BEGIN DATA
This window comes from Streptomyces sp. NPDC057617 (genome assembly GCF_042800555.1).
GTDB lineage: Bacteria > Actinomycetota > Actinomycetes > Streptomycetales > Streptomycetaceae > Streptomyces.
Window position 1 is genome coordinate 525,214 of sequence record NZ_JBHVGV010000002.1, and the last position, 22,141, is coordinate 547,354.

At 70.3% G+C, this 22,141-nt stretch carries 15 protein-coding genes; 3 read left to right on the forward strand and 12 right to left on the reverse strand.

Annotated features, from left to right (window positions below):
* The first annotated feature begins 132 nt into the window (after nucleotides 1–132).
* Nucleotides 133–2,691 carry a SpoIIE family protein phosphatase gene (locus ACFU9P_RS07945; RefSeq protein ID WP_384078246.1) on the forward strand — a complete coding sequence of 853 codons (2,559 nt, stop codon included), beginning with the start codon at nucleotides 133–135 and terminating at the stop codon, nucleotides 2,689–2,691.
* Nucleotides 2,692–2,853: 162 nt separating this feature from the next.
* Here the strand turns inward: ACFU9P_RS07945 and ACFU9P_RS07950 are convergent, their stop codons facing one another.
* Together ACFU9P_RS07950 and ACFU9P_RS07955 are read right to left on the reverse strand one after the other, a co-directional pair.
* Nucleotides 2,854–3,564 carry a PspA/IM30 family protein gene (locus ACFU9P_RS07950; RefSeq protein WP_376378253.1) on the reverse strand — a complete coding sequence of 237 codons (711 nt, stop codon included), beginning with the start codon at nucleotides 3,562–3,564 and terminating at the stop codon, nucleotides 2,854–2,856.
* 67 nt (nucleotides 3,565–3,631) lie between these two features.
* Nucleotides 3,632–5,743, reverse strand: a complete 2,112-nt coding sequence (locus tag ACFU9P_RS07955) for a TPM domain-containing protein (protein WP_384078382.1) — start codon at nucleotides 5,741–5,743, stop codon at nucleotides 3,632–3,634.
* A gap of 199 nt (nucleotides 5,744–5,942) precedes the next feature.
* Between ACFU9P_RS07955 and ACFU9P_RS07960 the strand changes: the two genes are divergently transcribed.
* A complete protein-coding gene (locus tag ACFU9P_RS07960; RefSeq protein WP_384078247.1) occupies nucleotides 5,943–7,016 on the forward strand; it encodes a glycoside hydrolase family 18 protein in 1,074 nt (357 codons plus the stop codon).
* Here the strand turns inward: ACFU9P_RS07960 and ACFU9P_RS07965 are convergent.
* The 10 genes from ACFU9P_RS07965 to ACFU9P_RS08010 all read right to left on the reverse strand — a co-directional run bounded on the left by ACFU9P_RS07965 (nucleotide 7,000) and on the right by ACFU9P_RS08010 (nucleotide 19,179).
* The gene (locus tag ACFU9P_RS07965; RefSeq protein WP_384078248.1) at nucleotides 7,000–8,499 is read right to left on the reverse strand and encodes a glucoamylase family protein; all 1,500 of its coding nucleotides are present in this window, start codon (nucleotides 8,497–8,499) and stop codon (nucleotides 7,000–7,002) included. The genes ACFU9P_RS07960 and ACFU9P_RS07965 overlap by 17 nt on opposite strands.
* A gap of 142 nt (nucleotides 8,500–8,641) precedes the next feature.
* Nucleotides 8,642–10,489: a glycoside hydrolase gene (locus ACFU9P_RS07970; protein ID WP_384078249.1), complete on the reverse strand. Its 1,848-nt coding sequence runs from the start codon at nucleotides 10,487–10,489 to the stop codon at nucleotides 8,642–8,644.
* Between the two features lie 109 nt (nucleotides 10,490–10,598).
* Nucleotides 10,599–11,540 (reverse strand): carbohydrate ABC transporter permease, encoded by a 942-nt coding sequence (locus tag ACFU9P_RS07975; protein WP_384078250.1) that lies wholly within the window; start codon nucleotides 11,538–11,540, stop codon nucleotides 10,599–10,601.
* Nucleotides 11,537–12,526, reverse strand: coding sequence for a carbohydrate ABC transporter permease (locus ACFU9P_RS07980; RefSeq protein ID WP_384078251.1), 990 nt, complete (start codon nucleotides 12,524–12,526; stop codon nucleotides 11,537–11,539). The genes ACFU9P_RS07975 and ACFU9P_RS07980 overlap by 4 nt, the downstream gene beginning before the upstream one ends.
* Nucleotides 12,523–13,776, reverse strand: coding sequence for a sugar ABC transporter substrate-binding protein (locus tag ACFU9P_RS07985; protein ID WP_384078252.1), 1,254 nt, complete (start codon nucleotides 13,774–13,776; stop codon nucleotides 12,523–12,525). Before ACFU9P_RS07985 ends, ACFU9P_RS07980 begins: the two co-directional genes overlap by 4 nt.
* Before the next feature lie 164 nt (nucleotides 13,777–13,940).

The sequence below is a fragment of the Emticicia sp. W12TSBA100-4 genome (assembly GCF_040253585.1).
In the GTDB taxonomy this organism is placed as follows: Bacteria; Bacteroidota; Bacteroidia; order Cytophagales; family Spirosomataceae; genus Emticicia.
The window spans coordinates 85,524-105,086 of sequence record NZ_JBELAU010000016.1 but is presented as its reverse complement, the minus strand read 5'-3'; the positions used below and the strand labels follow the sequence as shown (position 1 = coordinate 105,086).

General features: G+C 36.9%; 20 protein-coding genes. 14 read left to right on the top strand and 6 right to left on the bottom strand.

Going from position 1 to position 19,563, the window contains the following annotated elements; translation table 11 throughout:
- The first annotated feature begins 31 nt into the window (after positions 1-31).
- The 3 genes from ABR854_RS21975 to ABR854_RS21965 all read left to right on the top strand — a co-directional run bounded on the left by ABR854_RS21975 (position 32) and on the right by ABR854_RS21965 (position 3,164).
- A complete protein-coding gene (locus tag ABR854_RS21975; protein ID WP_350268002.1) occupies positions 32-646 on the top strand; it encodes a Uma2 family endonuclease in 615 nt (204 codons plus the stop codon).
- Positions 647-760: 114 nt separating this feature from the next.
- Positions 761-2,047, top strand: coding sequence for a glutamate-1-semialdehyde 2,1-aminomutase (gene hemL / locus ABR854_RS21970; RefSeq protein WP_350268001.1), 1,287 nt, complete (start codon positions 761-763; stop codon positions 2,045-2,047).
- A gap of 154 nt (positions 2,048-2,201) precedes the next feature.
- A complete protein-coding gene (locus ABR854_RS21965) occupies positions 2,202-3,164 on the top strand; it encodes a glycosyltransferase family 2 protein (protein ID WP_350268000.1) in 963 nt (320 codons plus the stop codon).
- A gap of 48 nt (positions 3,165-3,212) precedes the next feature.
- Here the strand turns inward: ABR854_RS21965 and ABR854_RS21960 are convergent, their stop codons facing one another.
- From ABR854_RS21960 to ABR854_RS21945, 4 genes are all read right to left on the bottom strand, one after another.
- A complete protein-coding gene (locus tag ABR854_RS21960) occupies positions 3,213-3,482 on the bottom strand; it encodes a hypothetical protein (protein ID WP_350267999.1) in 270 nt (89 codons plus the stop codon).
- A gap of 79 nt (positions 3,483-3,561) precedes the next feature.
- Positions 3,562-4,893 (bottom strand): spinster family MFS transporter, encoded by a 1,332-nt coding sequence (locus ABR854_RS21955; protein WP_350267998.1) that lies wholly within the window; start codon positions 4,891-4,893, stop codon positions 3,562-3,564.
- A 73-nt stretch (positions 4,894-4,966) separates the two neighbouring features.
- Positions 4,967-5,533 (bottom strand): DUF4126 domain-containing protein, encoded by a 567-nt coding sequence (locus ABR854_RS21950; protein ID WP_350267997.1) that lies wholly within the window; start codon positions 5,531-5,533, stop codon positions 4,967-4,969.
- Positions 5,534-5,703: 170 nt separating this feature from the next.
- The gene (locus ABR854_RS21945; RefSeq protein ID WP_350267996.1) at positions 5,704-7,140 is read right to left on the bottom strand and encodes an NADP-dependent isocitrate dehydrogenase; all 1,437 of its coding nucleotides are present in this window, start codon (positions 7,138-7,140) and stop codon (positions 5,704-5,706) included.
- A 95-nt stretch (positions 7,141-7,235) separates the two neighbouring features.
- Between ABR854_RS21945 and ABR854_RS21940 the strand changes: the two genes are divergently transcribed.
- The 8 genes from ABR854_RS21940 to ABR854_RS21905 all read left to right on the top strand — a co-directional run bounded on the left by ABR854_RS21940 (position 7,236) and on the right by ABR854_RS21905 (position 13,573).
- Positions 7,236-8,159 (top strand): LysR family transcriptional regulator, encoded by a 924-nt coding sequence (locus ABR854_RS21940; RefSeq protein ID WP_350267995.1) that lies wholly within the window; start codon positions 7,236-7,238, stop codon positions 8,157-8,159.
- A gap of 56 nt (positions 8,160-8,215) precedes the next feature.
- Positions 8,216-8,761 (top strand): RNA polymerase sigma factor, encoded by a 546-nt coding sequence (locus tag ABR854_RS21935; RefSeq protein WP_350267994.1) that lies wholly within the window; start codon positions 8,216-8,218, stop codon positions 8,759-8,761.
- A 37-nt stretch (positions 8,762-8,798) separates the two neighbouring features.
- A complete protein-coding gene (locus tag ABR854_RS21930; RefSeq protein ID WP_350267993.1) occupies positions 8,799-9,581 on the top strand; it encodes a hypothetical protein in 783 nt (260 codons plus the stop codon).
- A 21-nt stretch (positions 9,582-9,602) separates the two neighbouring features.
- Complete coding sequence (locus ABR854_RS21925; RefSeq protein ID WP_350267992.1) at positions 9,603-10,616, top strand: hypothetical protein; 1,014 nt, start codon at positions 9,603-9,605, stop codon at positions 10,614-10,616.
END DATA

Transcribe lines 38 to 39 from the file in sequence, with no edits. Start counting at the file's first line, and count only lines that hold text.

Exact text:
- A complete protein-coding gene (locus ABR854_RS21965) occupies positions 2,202-3,164 on the top strand; it encodes a glycosyltransferase family 2 protein (protein ID WP_350268000.1) in 963 nt (320 codons plus the stop codon).
- A gap of 48 nt (positions 3,165-3,212) precedes the next feature.